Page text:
Revolution in Manipulation Law: The New CFTC Rules and the Urgent Need for Economic and Empirical Analyses

University of Pennsylvania Journal of Business Law, Vol. 15, pp. 357-418, 2013.

62 Pages Posted: 18 Mar 2012 Last revised: 14 Mar 2013

See all articles by Rosa M. Abrantes-Metz

Rosa M. Abrantes-Metz

Global Economics Group, LLC; New York University - Leonard N. Stern School of Business - Department of Economics

Gabriel V. Rauterberg

University of Michigan Law School

Andrew Verstein

University of California, Los Angeles (UCLA) - School of Law

Date Written: March 3, 2013

Abstract

Two major banks have now admitted that their employees successfully manipulated worldwide interest rates through the London InterBank Offered Rate, the most widely used interest rate index. Libor is the interest rate term for trillions of dollars of swaps and loans, and its manipulation may have been used to extract billions of dollars. These allegations come just as commodities manipulation law has been dramatically reformed and the Commodity Futures Trading Commission (“CFTC”) given vast new regulatory powers. This Article provides the first extended, scholarly analysis of the CFTC’s new anti-manipulation rules. We consider the difficulty the rules address: commodities manipulation claims have traditionally faced nearly insuperable obstacles to success in prosecuting manipulations like that of Libor. We then analyze the new rules, including their extension of the CFTC’s powers to cover the swap market. The new rules appropriately lower the standards of pleading and proof, and yet the breadth of the new rules invites abuse. Both to implement the new rules and to prevent overuse, we argue for more elaborate, sophisticated, and creative economic analysis than ever before. We provide a wide-ranging overview of empirical tools for assessing manipulation claims, while re-engaging with a decades-old debate on the place of empiricism in the laws of evidence and intent. We provide detailed examples of how manipulation screens are necessary to complete Dodd-Frank’s revolution in manipulation law.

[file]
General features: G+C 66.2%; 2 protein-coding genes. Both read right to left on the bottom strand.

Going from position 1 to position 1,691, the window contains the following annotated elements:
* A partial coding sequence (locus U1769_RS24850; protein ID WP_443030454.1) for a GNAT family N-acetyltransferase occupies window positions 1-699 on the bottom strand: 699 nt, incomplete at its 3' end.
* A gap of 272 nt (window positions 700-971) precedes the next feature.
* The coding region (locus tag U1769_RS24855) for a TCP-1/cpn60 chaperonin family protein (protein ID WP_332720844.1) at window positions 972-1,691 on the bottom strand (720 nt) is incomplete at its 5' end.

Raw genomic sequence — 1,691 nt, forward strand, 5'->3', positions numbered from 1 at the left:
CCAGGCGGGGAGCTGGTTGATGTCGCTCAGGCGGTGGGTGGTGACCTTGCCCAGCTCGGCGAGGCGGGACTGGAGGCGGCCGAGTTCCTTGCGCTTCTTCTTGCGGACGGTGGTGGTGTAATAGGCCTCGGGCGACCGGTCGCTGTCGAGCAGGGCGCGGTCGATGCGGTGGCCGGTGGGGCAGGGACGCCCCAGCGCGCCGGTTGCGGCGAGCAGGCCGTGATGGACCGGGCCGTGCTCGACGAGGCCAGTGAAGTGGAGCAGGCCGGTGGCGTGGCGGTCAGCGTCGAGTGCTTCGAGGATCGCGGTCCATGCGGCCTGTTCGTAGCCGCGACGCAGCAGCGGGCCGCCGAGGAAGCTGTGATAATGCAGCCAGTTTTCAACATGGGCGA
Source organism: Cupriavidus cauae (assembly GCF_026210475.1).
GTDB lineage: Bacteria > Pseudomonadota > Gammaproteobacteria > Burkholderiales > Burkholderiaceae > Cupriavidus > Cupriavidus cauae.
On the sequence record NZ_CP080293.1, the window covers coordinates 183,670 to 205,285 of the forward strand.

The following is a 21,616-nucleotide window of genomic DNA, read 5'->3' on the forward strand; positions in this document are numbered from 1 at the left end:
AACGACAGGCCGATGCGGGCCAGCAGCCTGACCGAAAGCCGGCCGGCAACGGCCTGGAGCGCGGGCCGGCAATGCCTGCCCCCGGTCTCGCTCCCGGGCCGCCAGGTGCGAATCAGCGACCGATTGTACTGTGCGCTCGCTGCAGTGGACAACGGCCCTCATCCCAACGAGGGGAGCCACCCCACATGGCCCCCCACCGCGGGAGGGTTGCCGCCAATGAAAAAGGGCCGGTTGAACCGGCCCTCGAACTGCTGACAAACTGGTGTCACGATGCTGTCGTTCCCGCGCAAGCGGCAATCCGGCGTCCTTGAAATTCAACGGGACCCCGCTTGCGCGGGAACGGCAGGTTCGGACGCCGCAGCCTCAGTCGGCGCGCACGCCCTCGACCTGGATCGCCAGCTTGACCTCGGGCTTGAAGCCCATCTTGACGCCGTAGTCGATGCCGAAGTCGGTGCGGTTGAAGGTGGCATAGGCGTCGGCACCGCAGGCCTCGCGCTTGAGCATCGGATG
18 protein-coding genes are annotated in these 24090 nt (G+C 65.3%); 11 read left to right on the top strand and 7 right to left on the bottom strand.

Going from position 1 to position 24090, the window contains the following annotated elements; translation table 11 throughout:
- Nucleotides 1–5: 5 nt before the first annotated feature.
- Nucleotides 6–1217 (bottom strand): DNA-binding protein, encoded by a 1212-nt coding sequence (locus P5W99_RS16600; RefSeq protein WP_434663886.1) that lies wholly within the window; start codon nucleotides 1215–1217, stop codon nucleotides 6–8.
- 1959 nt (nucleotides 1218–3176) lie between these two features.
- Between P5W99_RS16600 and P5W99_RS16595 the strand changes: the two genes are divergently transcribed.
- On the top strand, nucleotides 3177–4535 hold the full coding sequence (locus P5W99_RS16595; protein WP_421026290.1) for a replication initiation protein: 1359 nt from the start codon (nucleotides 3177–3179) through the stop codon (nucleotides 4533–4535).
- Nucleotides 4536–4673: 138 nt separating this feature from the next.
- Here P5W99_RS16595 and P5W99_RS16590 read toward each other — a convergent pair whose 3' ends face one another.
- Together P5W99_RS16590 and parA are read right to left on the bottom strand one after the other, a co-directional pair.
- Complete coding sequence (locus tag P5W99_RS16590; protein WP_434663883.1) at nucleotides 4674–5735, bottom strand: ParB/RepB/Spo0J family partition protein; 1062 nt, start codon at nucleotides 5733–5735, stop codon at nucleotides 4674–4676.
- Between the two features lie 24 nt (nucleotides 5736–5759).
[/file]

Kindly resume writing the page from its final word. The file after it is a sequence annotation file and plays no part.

Keywords: Screen, Libor, CFTC, Swap, Manipulation, Dodd-Frank, Regulation, Law, Econometric, Flagging, Hunt Brothers, Silver

Suggested Citation

Abrantes-Metz, Rosa M. and Rauterberg, Gabriel V. and Verstein, Andrew, Revolution in Manipulation Law: The New CFTC Rules and the Urgent Need for Economic and Empirical Analyses (March 3, 2013). University of Pennsylvania Journal of Business Law, Vol. 15, pp. 357-418, 2013. , Available at SSRN: https://ssrn.com/abstract=2025166

Rosa M. Abrantes-Metz

Global Economics Group, LLC ( email )

22 Cortlandt Street
Suite 1600
New York, NY 10007
United States
(917) 499-4944 (Phone)

HOME PAGE: http://www.globaleconomicsgroup.com

New York University - Leonard N. Stern School of Business - Department of Economics ( email )

269 Mercer Street
New York, NY 10003
United States

Gabriel V. Rauterberg

University of Michigan Law School ( email )

625 South State Street
Ann Arbor, MI 48109-1215
United States

Andrew Verstein (Contact Author)

University of California, Los Angeles (UCLA) - School of Law ( email )

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